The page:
Our need to instantly label the Taliban as a uniquely reactionary force that has no roots in history is undercut by the existence of past Pakhtun movements, like that of Mirza Ali Khan, the Faqir of Ipi. Just as the Taliban use suicide bombings as a weapon, Khan’s men were accused of castrating those they fought; both saw themselves as the last, best hope of saving Islam; and the British colonisers have been replaced by the imperialistic Americans and their predator drones.
    We need to acknowledge the strain of religious nationalism that exists in both Faqir of Ipi and Taliban’s violent movements.
    It is, therefore, important to dispel the ahistorical impression that the Taliban are an unprecedented evil, an externally crafted phenomenon with no basis and space in local history and Deobandi ideology. The natural human tendency to egotistically believe that what is happening right now is so very unique as to render history as a mere prologue leads to support measures, like military operations and US drone strikes that we would not consider otherwise. Unles the Deobandi and Salafi roots of the violent ideology are cut down, it will not be possible to tackle the menace of terrorism from FATA, KP and other areas of Pakistan.

    As written elsewhere, Taliban are historical heirs to Mullah Pawindah and Faqir of Ipi. The Deobandi Pashtun flirtation with puritanical Deobandi and Salafi/Wahabi Islam and violent resistance itself is historically linked to the Syed Ahmed’s Salafist “jihad” against Ranjit Singh’s Government in Lahore. Pawindah extended it against British Raj and Faqir of Ipi also attacked Pakistan as “unIslamic bastion of qadianism”. Bacha Khan supported the Faqir wholeheartedly which is where Pushtun nationalism amalgamates with Deobandi or Salafi ideology. And finally – the current leader of TTP – Gul Bahadur- is Faqir of Ipi’s grandson.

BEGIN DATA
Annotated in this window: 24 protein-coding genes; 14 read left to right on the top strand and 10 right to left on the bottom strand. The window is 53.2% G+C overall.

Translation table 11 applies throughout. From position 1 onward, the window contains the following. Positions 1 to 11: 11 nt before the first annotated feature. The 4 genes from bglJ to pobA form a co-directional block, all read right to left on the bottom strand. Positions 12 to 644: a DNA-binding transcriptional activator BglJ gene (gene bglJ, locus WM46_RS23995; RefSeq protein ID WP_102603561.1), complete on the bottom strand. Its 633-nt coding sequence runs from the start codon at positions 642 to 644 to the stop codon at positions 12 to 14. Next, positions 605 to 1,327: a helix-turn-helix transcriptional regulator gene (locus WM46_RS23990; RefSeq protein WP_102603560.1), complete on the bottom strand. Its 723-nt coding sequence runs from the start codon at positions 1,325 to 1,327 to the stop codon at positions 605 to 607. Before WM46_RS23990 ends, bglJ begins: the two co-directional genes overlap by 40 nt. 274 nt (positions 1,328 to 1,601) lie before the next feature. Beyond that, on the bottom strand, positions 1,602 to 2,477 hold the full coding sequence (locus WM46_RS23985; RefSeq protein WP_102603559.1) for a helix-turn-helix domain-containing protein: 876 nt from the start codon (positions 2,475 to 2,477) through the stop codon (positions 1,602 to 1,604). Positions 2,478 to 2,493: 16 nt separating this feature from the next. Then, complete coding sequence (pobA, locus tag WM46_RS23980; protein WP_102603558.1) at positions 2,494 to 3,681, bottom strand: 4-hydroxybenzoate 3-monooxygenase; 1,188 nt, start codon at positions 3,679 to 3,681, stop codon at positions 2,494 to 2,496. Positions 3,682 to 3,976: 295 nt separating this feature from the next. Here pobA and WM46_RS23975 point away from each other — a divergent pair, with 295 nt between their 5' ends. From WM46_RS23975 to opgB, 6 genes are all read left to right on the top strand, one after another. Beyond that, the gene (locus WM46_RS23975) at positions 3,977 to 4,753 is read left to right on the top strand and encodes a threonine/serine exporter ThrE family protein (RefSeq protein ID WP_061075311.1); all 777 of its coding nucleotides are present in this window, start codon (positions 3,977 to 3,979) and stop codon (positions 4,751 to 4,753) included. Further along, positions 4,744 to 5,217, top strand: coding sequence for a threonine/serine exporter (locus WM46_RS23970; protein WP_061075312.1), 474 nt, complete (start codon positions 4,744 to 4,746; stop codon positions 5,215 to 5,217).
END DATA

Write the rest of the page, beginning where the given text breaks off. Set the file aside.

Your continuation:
7. Faqir of Ipi had not represented even the tribal Pashtuns, let alone all other Pashtuns of Pakistan or Afghanistan. He was an individual having the most minimal follower-ship. Distorting history in his name is a mere attempt to demonise already down-trodden and war torn pashtuns and adding to their miseries. In Parachinar, until a few decades ago, both Shia and Sunni Muslims lived together in a harmony and there are still many who had intermarriages and lived happily ever after.

    So, again, the problem is not simple and therefore, blame game bears us no fruit but further spreads the hatred. To call a whole group of people, the majority, of a province or certain area, because of the crimes of only one percent or less of them, needs a lot of prejudice as a base.